When I think of happiness, I think of T-Pain. I think of being eight and whirling around on rented quad skates to “Buy U a Drank (Shawty Snappin’)” at my hometown roller rink. I think of Wendy’s drive-through runs with my high school friends, “Bartender” blaring through our shoddy car speakers. But when I tell people that I think “Drankin’ Partna” is one of the best love songs of our generation (yes, I will die on this hill) my argument is usually not taken seriously.
In those moments, and even in writing this, I feel the need to point people to T-Pain’s widely-acclaimed Tiny Desk concert or his The Masked Singer performance of Gavin DeGraw’s “I Don’t Wanna Be” as proof of his musical legitimacy. I feel compelled to bring up his endearingly-enthusiastic Twitch streams or the time he tweeted about his nightly routine of watching cat GIFs with his wife.
Sometimes, having this protective instinct over the Florida native feels ridiculous. T-Pain, short for “Tallahassee Pain,” is a Grammy-award winning artist with a string of hits and career longevity that many musicians would envy. Hailing from Florida myself, I know first-hand the number of kids who dream of getting out but never get the chance. There are certainly plenty of people more in need of a champion than T-Pain, but as the musician himself put it in an interview with The New Yorker, “Yeah, I can buy s—t. But I want people to like me, too! God damn!”
The maligning of T-Pain is by no means uncharted territory. Many culture writers have detailed his history with Auto-Tune, inarguably the most contentious part of his career. In the early 2000s, he became known as a pioneer for his creative, studied use of Auto-Tune on his debut album “Rappa Ternt Sanga,” attracting hip hop heavyweights like Lil Wayne and Kanye West to follow suit.
Within a few years, however, the industry turned on Auto-Tune — and on its ringleader. In 2009, Jay-Z released “Death of Auto-Tune,” a single that disparaged the trend of artists using Auto-Tune “as a crutch.” The track wasn’t aimed at T-Pain directly, but he wound up becoming the butt of the hip hop world’s jokes and disrespect for the past decade anyway. Last year, he cancelled a tour due to low ticket sales. When he asked to work with Future, the “Mask Off” rapper’s brother reportedly confronted him at a Thanksgiving fundraiser, saying “My brother would never work with you. F— you and everything you stand for.”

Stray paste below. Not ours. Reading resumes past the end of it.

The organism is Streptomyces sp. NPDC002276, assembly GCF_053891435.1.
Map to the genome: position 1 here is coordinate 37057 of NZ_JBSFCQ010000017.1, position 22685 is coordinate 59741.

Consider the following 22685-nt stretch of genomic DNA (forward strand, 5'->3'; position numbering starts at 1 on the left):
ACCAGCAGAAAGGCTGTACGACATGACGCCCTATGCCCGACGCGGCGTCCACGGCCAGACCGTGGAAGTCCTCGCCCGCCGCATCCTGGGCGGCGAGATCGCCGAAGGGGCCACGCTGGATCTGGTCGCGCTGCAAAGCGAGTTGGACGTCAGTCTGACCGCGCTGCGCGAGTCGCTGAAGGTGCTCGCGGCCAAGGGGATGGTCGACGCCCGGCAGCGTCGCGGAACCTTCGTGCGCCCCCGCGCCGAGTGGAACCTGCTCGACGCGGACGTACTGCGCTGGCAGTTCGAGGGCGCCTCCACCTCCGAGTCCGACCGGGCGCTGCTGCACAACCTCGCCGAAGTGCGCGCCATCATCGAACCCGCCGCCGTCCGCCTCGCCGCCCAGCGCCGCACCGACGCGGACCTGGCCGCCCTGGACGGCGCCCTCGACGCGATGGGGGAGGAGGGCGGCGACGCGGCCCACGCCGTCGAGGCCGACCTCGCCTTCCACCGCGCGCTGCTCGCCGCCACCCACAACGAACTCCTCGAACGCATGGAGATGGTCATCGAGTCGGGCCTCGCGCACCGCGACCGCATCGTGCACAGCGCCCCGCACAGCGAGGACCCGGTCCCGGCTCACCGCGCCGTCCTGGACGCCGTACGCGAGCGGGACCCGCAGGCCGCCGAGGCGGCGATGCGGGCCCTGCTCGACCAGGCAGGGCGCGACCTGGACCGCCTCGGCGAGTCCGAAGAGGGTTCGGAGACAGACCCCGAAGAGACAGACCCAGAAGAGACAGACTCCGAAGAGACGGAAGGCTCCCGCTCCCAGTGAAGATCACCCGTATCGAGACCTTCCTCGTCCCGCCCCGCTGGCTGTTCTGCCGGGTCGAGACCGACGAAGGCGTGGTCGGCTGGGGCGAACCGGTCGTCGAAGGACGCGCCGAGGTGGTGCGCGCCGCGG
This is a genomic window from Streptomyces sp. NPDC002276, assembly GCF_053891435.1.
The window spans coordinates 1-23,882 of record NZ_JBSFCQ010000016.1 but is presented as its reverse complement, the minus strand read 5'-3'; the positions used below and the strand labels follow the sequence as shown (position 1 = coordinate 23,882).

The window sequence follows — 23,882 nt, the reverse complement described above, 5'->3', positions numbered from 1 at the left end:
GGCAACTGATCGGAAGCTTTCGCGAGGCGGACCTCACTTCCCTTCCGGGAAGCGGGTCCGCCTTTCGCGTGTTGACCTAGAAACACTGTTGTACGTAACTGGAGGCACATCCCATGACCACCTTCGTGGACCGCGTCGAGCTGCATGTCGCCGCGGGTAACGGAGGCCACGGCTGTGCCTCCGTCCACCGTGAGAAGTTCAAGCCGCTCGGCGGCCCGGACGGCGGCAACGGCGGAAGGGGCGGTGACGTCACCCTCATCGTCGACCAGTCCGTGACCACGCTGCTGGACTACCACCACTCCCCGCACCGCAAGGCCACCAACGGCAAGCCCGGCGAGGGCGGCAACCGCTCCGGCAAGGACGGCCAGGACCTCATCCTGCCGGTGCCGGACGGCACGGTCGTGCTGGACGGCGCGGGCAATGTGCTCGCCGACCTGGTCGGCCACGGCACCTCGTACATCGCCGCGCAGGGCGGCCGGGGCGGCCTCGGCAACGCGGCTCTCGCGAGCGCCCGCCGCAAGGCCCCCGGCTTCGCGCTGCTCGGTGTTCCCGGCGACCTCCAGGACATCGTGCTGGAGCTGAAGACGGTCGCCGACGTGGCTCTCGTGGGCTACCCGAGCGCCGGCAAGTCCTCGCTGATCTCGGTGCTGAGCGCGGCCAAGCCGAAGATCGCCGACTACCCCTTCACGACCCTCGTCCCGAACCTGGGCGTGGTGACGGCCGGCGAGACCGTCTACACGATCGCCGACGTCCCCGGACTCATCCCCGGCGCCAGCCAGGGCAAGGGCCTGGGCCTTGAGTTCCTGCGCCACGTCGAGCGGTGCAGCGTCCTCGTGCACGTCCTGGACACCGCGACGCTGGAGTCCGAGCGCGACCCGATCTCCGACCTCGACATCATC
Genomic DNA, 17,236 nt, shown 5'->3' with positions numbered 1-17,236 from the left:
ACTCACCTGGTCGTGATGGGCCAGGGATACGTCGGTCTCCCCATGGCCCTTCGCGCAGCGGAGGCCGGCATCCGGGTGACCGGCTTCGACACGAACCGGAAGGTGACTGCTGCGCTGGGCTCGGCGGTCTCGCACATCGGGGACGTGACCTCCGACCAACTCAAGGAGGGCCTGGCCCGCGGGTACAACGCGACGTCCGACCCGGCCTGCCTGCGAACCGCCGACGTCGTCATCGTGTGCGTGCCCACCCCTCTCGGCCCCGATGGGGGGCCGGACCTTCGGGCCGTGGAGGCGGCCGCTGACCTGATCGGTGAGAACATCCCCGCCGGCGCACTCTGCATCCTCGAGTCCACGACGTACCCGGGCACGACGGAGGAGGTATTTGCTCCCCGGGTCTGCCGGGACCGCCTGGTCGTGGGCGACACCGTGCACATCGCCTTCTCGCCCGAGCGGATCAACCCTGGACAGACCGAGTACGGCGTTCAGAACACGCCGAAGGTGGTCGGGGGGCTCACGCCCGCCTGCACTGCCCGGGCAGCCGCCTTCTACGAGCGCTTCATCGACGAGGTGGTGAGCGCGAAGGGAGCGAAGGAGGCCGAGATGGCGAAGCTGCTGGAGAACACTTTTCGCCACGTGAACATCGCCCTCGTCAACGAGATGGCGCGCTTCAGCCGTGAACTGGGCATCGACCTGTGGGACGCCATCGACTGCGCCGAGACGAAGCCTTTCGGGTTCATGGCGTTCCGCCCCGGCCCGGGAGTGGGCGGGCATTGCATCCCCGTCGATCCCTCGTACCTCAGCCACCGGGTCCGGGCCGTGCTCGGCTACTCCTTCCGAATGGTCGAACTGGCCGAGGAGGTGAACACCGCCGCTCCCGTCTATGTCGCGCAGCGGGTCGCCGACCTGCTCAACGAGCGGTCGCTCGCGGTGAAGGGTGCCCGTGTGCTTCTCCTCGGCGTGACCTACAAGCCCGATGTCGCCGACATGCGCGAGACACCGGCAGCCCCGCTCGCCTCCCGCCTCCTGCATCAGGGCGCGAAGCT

Honestly though, I don’t want to talk about how T-Pain became a joke. I want to talk about how we made him a monster.
If you are not hip to the goings-on of Fox reality television, the premise of The Masked Singer is that low-level celebrities perform in costumes that mask their identity while a panel of judges (that inexplicably includes Robin Thicke) guesses who they are.
In 2019, on the show’s first-ever episode, a plush-costumed figure later revealed to be T-Pain stated “I am the Monster, because that’s what the world labeled me.”
He won the season by performing “out-of-character” songs like Sam Smith’s “Stay With Me” and the aforementioned Gavin DeGraw hit. After his victory, many media outlets called this a “comeback” for T-Pain, a new start now that he proved he could “actually” sing.
The problem with this notion is that T-Pain was “actually singing” the whole time. His Tiny Desk concert came out nearly five years before the Masked Singer began. His first albums contain plenty of songs with his unadorned vocals. Many have suggested that if T-Pain simply stopped using Auto-Tune, people would respect him more, which implies that it was his own individual creative choices that made him a “monster.” I disagree.
As author Jeffrey Jerome Cohen puts it in his book, “Monster Culture,” “A construct and a projection, the monster exists only to be read: the monstrum is etymologically ‘that which reveals.’” Monsters, hybrid creatures whose bodies defy categorization, are dangerous because their inherent liminality challenges our set notions of what is “normal” or “good.” They exist to disrupt, which is simultaneously terrifying and fascinating.
T-Pain’s use of Auto-Tune was disruptive — and ultimately reviled — because he didn’t employ it to sound good. He threatened a preconceived notion of what makes songs successful. But other artists have used Auto-Tune without being seen as monstrous — what makes T-Pain different?
Get The Dirt
Subscribe to our weekly email about what's trending at Duke
Here’s my take: his biggest hits, from “Bartender” to “I’m N Luv (Wit a Stripper)” to “Low”, are club songs. He is so casual, so forthright, and for many of us, that is terrifying. His admissions of being “gone on Patron” and trying to find love at a bar are moments a lot of people relate to, but would never discuss publicly. We spend a lot of time ensuring these moments are kept off of social media, never allowing them become who we are, or at least who we are perceived to be.
We decided to make T-Pain into a monster because it is easier than admitting the monstrousness within ourselves — the parts of us controlled by carnal impulses, the inner voice that screams “I want people to like me, too! God damn!” It’s one thing to love T-Pain because he reveals and speaks to those parts of us, but it’s another to respect him — to do so would challenge our idea of what is worthy of respect.
I have always loved T-Pain. I have learned to respect him, and through that, I learned to respect some of my own monstrosity. Let’s buy the man a drank.